In an interview, Mr. Mabee confirmed the letters offering to sell his Golden Eagle stock, but declined to comment on his plans. He also declined to comment on most of the Insurance Department allegations, and his lawyers could not be reached.
In previous interviews, Mr. Mabee's lawyers have denied data manipulation and mismanagement at Golden Eagle and said that Mr. Mabee contributed more money to the insurer than he took out through Mesa Re.
Golden Eagle, owned by Mr. Mabee since 1983, is California's third-largest workers compensation insurer, writing about $400 million in workers comp premiums and $300 million in other property/casualty lines in 1996. While the insurer reported surplus of $232.1 million at year-end 1995, an Insurance Department examination concluded that higher-than-reported losses and expenses actually left it with surplus of only $81.6 million.
The Jan. 31 seizure of the company capped a long-running struggle between Mr. Mabee and the Insurance Department, which last year ordered Golden Eagle to boost its reserves by $138.5 million.
Within days of the takeover, Mr. Quackenbush announced a rehabilitation plan shifting Golden Eagle's business to a newly created company that would be backed by Zurich Centre, Superior National Insurance Co. and Insurance Partners L.P. (BI, Feb. 10). Other insurers protested that they weren't given a chance to participate, and Mr. Mabee labeled the plan a "back room deal."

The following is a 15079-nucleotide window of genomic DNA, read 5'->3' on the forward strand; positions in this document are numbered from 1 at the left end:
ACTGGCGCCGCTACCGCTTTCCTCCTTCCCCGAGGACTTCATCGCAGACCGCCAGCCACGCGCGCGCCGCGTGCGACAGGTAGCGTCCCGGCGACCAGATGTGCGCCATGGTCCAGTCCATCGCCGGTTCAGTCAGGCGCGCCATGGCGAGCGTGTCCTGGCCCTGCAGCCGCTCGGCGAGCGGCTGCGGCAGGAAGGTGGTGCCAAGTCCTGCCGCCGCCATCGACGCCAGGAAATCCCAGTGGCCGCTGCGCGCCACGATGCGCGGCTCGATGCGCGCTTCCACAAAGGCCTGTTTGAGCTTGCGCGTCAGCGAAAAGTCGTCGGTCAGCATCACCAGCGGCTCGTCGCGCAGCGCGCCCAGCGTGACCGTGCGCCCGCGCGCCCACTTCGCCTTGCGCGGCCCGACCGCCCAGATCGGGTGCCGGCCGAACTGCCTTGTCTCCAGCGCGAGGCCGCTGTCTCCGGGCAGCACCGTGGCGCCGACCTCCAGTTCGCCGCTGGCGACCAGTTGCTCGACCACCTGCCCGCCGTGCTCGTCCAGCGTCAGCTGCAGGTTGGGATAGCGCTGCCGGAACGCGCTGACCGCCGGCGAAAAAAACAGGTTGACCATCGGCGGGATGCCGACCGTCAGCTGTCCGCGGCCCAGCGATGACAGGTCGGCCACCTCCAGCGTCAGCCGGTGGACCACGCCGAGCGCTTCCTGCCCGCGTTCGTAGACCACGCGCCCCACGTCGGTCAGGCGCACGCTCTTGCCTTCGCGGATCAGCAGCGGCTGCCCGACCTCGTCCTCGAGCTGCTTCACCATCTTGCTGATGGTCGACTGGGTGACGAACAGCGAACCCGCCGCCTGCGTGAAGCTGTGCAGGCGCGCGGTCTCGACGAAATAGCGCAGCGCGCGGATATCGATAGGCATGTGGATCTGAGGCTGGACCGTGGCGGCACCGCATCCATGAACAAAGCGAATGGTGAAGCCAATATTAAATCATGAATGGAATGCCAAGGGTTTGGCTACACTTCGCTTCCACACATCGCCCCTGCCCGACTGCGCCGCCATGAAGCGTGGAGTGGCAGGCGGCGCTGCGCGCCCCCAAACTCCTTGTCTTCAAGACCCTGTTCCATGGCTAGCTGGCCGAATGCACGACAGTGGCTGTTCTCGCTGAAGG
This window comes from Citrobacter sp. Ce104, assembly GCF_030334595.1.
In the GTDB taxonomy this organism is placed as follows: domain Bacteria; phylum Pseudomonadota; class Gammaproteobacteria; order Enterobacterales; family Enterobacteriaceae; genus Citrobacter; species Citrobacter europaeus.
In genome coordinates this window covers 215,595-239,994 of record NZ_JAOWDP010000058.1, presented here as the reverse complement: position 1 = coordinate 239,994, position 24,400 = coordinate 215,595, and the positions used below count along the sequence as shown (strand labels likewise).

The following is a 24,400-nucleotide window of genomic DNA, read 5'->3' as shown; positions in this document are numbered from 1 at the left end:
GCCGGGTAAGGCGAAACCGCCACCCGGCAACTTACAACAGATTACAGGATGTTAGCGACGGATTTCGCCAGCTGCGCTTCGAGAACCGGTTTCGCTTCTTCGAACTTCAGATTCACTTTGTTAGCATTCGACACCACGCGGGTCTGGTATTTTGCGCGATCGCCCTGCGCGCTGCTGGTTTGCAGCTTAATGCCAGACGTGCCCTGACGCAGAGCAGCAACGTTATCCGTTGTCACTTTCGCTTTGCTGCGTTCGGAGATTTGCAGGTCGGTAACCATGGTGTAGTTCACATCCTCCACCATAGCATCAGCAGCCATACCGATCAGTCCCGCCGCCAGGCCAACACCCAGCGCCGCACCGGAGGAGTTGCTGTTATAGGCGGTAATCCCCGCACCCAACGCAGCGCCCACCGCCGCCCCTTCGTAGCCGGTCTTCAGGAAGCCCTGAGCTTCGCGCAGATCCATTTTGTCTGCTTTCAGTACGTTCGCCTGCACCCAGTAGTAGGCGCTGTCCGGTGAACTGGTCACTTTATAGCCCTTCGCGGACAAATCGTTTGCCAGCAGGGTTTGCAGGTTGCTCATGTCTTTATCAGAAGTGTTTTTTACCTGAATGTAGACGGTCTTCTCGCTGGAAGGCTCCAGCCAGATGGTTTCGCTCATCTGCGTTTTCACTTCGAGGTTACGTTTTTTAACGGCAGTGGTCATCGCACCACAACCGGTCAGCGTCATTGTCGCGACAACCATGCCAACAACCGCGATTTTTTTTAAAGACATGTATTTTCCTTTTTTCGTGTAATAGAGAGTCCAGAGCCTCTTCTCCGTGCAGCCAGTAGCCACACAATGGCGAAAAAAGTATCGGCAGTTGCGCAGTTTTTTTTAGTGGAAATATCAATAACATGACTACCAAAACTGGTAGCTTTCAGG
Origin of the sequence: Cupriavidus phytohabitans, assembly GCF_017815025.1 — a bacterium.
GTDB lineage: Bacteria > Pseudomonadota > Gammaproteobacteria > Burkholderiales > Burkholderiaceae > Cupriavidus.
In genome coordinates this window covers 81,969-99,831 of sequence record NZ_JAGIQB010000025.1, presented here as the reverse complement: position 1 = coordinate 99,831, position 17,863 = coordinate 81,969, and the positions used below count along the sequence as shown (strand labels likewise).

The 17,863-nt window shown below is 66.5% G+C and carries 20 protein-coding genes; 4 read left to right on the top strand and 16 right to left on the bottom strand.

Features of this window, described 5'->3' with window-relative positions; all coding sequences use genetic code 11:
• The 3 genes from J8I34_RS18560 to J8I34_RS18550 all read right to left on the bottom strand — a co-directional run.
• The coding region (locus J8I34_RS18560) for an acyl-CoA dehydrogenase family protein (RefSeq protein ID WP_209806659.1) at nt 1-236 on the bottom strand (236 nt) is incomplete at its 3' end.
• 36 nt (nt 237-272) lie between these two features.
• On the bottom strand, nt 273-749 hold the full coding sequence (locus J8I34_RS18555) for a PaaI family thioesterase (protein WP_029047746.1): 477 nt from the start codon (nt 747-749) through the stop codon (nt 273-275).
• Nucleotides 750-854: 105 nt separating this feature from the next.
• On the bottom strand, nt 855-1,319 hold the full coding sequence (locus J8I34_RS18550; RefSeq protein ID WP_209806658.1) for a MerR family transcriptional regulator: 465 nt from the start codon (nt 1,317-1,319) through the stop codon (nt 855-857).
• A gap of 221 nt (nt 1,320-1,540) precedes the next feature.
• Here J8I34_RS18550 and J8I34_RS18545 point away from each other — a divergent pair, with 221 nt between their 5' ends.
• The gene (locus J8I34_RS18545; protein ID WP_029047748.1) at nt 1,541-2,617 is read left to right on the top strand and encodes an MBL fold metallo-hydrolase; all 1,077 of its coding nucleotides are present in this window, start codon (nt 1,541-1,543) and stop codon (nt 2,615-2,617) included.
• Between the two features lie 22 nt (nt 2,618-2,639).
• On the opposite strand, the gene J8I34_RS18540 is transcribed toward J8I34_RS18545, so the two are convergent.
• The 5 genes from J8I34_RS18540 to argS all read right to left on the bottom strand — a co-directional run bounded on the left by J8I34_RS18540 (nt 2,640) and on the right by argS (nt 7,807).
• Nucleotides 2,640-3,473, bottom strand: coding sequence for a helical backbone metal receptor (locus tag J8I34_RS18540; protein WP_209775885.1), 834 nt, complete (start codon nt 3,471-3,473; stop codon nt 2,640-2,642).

The Department then decided to open the bidding and on Feb. 21 released a formal request for proposals. The request outlines the rehabilitation plan-similar to the previously announced Zurich Centre deal-and sets requirements for bidders.
Under the plan, Golden Eagle's existing business, including related assets and liabilities, will be transferred to the newly created San Diego Casualty Insurance Co., which will also write ongoing new and renewal business. Other Golden Eagle assets and non-insurance liabilities will be transferred to a liquidating trust. Mr. Mabee would be entitled to anything left in the trust when the plan is wrapped up, but Mr. Rubinstein said he expected that to be little.
Bidders would have to contribute enough capital to San Diego Casualty to allow it to write at a maximum 3-to-1 net premium-to-surplus ratio. Bids should include participation by an A-rated reinsurer with at least $200 million in surplus or a demonstration that San Diego Casualty itself will become an A-rated company with at least that much surplus.
Bidders can also cap their assumption of liabilities on Golden Eagle's existing book at a percentage-say, 120% or 130%-of transferred assets. Regulators say they will ask the California Insurance Guaranty Assn. to pick up any losses above the cap.
The Insurance Department will rate the bids on several items, including the amount of capital contributed to San Diego Casualty, the extent of the cap on existing liabilities and the continuity offered Golden Eagle's employees and policyholders.
Several companies have expressed interest in the business, regulators report. Along with the Zurich Centre group, they include American International Group Inc.; CII Financial Inc.; Cypress Insurance Co., a Berkshire Hathaway unit; Employers Reinsurance Corp. and Enterprise Advisors; Fremont Compensation Insurance Group; Great American Insurance Cos.; Industrial Indemnity Co.; Liberty Mutual; Swiss Re America; Underwriters Reinsurance Co.; and Zenith National Insurance Corp.